Kumar Galhotra, Ford’s president of North America, said the company will reopen its assembly facility in Hermosillo, Mexico, on April 6.

Eight days later, Ford plans to reopen four assembly plants and some portion of eight other factories that support them, like by stamping parts. Others due to open: five sites in Michigan; two in Kentucky; two in Kansas City, Missouri; and two in Ohio.

The UAW said it is “reviewing with great concern and caution today’s announcement. Our priority is the health and safety of our members, their families and the American public.”

The move to reopen comes a day after credit rating agencies Moody’s and S&P Global downgraded Ford’s $36tn in debt to junk.

Emoticon

Bank of England holds rates as it forecasts ‘sharp fall’ in output

Valentina Romei reports:

The Bank of England on Thursday held its main interest rate at a historic low as it forecast output would “fall sharply” in the first half of the year.

The bank’s Monetary Policy Committee unanimously agreed to leave the bank rate at 0.1 per cent, having cut rates twice in the last month following emergency meetings as the Covid-19 pandemic swept through the UK.

“Given the severity of that disruption, there is a risk of longer term damage to the economy, especially if there are business failures on a large scale or significant increases in unemployment,” the bank said on Thursday.

The BoE also said on Thursday it would continue with the £200bn increase in government bond purchases that were announced by Andrew Bailey, the bank’s new chief, on March 19.

Ford to reopen some North American plants from April 6

Claire Bushey in Chicago reports:

Ford plans to reopen a handful of plants in North America at the beginning of next month.

The Detroit automaker, along with General Motors and Fiat Chrysler, closed its plants last week after reaching an agreement with the United Auto Workers. The union had said plants needed to close to protect workers from the spread of coronavirus.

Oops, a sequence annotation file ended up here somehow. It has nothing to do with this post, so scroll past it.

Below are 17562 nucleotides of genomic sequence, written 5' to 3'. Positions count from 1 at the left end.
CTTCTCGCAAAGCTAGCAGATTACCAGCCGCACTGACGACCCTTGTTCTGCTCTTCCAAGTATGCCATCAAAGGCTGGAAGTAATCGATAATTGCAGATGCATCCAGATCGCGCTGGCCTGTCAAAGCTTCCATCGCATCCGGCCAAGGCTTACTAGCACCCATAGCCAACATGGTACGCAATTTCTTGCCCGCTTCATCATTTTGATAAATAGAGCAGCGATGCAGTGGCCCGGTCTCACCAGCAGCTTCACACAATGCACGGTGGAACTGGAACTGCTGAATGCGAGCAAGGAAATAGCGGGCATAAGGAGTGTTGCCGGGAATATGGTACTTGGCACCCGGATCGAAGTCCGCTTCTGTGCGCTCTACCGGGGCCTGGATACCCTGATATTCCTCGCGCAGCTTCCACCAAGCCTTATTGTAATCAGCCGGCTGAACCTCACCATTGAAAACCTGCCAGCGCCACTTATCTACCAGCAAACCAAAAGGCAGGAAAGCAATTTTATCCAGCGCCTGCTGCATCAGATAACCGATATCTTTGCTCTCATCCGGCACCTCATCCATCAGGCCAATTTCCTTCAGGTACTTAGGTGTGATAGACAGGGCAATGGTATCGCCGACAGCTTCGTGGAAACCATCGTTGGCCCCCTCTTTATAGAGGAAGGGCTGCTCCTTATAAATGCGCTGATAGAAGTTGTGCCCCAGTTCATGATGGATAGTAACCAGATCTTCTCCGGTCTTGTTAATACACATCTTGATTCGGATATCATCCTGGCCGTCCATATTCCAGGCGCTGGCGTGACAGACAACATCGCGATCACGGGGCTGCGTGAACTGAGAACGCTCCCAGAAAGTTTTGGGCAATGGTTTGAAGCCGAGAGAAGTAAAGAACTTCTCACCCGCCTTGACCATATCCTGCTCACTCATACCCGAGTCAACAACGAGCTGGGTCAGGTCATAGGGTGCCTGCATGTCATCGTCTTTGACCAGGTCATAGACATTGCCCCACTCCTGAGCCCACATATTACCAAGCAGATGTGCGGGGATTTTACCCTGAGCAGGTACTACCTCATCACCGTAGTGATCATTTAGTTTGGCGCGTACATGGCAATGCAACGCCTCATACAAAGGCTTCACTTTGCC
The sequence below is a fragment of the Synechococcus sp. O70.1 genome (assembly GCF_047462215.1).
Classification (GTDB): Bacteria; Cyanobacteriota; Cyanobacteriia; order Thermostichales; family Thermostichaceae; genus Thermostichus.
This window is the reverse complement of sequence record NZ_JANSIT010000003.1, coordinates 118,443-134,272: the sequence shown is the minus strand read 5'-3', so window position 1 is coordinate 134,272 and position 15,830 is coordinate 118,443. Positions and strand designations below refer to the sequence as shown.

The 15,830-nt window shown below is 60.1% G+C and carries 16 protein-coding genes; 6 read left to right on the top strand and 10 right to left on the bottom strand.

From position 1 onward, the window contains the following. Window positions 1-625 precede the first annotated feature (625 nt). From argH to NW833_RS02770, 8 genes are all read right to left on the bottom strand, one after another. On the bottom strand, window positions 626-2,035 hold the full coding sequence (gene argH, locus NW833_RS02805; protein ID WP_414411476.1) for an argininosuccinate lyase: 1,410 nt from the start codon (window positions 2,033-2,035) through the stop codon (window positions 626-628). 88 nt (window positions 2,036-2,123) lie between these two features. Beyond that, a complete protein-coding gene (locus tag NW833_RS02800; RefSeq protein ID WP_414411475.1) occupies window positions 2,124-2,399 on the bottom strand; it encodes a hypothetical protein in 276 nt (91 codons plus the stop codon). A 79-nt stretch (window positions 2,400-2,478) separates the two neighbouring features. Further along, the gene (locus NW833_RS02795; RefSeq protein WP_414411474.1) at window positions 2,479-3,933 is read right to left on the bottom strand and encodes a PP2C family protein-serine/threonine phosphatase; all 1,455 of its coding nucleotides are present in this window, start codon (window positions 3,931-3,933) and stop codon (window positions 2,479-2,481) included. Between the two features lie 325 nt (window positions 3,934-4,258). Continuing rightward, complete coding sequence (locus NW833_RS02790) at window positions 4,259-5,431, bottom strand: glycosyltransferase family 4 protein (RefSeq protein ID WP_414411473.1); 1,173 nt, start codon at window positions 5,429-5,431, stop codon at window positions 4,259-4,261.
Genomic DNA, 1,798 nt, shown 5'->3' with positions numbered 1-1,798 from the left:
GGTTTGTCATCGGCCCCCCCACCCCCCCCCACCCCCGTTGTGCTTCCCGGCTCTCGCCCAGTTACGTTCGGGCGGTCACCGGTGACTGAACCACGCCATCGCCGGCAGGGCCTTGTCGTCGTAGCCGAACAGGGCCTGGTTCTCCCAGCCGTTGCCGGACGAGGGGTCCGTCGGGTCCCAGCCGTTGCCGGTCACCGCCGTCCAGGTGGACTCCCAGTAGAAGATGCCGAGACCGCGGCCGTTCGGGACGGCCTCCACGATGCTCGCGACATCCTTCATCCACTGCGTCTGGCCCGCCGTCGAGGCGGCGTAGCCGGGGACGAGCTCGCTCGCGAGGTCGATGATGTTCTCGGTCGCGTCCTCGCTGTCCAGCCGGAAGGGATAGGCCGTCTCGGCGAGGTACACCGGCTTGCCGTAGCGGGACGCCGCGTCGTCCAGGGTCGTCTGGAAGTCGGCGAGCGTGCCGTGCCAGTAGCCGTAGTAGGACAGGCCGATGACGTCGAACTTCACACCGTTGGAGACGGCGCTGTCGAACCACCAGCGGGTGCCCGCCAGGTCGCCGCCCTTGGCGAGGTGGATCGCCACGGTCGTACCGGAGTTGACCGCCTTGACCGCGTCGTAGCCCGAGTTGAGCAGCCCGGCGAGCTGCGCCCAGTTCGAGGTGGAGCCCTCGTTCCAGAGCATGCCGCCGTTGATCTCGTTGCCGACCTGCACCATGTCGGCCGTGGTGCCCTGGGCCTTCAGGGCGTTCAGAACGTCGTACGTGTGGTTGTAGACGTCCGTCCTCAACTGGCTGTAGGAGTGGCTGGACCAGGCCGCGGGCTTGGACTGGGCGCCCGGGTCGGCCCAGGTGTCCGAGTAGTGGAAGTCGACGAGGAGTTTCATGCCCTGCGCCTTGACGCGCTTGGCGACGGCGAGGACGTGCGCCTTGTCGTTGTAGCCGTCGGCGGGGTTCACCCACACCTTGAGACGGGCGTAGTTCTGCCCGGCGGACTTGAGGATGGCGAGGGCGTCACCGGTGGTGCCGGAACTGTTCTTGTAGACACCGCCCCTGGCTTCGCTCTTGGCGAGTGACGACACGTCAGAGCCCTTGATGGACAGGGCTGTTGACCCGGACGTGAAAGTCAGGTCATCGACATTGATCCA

Kumar Galhotra, Ford’s president of North America, said the company would reopen its assembly facility in Hermosillo, Mexico, on April 6.

Eight days later, Ford plans to reopen four assembly plants and some parts of eight other factories that support them. Others plants due to open: five sites in Michigan; two in Kentucky; two in Kansas City, Missouri; and two in Ohio.

The UAW said it was “reviewing with great concern and caution today’s announcement. Our priority is the health and safety of our members, their families and the American public”.

The move to reopen comes a day after credit-rating agencies Moody’s and S&P Global downgraded Ford’s $36bn* debt to junk.

*This post has been amended to correct the scale of the automakers’ debt.

Number of Londoners using public transport dwindles

London Underground and bus passenger numbers have dwindled as Londoners heed government guidelines on limiting use of public transport to essential travel.

The number of Tube users, down 13 per cent in a day, has fallen 93 per cent compared with normal levels, Transport for London figures show. Bus goers are down 81 per cent compared with this time last year. The total number of travellers is down 86 per cent.

London Tube carriages even so appear crowded. TfL has been running a reduced service, prompting a spat between the government and London Mayor Sadiq Khan over service levels.

Matt Hancock, health secretary, has said there is “no good reason” why schedules have been limited. However, TfL said that a third of their staff were self-isolating so a significantly reduced service was unavoidable.

Andy Lord, managing director of the Underground, said: “We want to continue to run a core Tube service so that National Health Service staff and other key workers can make essential journeys.”

We have further reduced journeys by construction workers by temporarily stopping all work on TfL and Crossrail construction sites. The majority of people are playing their part and avoiding travel, but more people need to stop travelling immediately to save lives.

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US jobless claims surge to a record 3.3m

Brendan Greeley in Washington and Mamta Badkar in New York

More than 3m people filed a claim for unemployment benefits last week in the US, eclipsing expectations, as the coronavirus pandemic shut down businesses, cities and entire states.